Visa Status Alternatives Can be Quite Complex

By September 27, 2013News & Press

Though getting an H-1B status after a long petition is the usual desired outcome, it pays to look at all options. The annual cap on the number of visas and the unknown, “lottery” aspect of being awarded a visa means that many employers and hopeful employees are forced to look at possible alternatives. It may even happen that when the H-1B visa is approved, you may prefer one of your alternatives and may not wish to make use of it, as then changing your status to H-1B is often a drawn-out and rocky process..

As a prospective employee, you may be sponsored into the U.S. by multiple potential employers for a change of status. Multiple sponsors would increase one’s chances of success, in theory. But if multiple petitions are selected for the lottery and are approved, that individual now has multiple I-94s issued, all with the same start date of October 1. The employee may join the employer of his or her choosing, and must maintain that visa status. Concurrent employment should be discussed with an immigration attorney to ensure that there is correct filing with the USCIS.

If you are a prospective employee, your employer may have filled out an H-1B petition which requests a change of status for an L-1 status foreign national, or someone who is otherwise a nonimmigrant. The petition must be filed in April for a start date of October 1. You may not hear again from the prospective employer and assume that they H-1B petition was not approved, and then hear after the October 1 start date that it was approved when you receive a work request. This happens quite frequently. An employer may hold onto authorization for a variety of reasons, or communications go awry.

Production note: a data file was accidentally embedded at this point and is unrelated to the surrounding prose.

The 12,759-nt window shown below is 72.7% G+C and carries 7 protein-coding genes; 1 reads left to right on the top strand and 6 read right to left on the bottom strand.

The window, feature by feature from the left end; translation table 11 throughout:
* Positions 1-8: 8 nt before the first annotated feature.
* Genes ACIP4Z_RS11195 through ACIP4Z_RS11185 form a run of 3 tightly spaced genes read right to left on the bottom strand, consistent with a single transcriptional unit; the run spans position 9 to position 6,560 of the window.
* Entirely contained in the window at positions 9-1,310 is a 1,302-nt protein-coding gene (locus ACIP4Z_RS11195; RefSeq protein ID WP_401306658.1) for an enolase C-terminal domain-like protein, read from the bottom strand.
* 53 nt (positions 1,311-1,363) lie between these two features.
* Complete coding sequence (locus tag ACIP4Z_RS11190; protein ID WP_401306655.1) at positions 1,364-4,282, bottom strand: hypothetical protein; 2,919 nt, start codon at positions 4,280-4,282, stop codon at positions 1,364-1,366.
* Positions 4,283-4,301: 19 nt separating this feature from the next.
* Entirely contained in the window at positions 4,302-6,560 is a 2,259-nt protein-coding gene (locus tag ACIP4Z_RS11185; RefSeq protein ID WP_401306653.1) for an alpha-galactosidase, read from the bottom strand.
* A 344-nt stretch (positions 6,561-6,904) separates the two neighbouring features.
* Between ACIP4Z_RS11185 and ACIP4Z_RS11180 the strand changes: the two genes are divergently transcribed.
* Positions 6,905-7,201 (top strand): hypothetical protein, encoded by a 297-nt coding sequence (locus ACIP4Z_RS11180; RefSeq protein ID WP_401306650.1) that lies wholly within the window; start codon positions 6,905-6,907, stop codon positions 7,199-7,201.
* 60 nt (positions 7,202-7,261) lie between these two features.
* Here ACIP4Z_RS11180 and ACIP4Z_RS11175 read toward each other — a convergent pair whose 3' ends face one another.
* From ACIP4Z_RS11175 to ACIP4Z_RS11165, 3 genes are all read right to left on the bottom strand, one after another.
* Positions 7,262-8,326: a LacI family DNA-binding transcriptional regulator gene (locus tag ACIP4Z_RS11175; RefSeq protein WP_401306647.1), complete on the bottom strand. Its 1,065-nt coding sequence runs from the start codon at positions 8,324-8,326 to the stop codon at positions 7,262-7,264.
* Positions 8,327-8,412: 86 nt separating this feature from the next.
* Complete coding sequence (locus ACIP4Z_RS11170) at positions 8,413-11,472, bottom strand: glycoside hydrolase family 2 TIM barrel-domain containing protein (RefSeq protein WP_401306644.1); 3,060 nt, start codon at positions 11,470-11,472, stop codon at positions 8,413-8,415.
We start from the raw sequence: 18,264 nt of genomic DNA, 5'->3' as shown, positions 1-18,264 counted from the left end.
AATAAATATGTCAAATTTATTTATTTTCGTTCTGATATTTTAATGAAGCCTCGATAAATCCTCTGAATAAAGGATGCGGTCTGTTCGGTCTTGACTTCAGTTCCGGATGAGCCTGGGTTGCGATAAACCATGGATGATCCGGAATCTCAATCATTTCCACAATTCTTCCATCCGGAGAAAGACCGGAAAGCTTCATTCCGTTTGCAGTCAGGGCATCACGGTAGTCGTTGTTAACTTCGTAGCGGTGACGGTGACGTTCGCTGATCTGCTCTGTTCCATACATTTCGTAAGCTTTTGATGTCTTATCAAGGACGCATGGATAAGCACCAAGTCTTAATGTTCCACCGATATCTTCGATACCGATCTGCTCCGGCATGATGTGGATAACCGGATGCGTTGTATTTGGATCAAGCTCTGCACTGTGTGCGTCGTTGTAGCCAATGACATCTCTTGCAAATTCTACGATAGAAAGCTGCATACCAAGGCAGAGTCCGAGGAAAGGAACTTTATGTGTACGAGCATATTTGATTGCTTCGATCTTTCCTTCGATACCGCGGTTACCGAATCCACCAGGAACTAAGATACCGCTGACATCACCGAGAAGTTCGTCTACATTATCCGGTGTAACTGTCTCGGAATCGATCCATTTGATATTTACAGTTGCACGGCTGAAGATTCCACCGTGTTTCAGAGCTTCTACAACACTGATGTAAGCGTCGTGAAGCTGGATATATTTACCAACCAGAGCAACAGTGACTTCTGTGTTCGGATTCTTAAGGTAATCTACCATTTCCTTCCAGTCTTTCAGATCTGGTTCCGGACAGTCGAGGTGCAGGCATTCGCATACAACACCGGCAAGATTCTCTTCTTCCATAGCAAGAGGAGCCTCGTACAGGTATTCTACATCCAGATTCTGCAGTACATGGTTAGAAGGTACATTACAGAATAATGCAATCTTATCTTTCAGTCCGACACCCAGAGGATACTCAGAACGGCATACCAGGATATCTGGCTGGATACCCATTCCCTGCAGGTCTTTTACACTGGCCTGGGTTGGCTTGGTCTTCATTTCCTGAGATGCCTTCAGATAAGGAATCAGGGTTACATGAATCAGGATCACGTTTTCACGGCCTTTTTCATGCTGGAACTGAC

Unfortunately, if you fail to join the H-1B employer on the start date of October 1, it is considered a status violation. Additionally, work you perform for your L-1 employer after October 1 is considered unauthorized employment.

If an individual’s status has changed and they wish to continue in their prior status, they may be advised informally to leave the U.S. and then return to the U.S. in their preferred status. The general wisdom is that returning will cause an individual to be issued a new I-94 at their port of entry. However, there are numerous risks with this approach and the many issues that can occur during travel. It is strongly suggested that you or your employee consults with an experienced Houston immigration attorney before deciding that this will solve any visa status issues.

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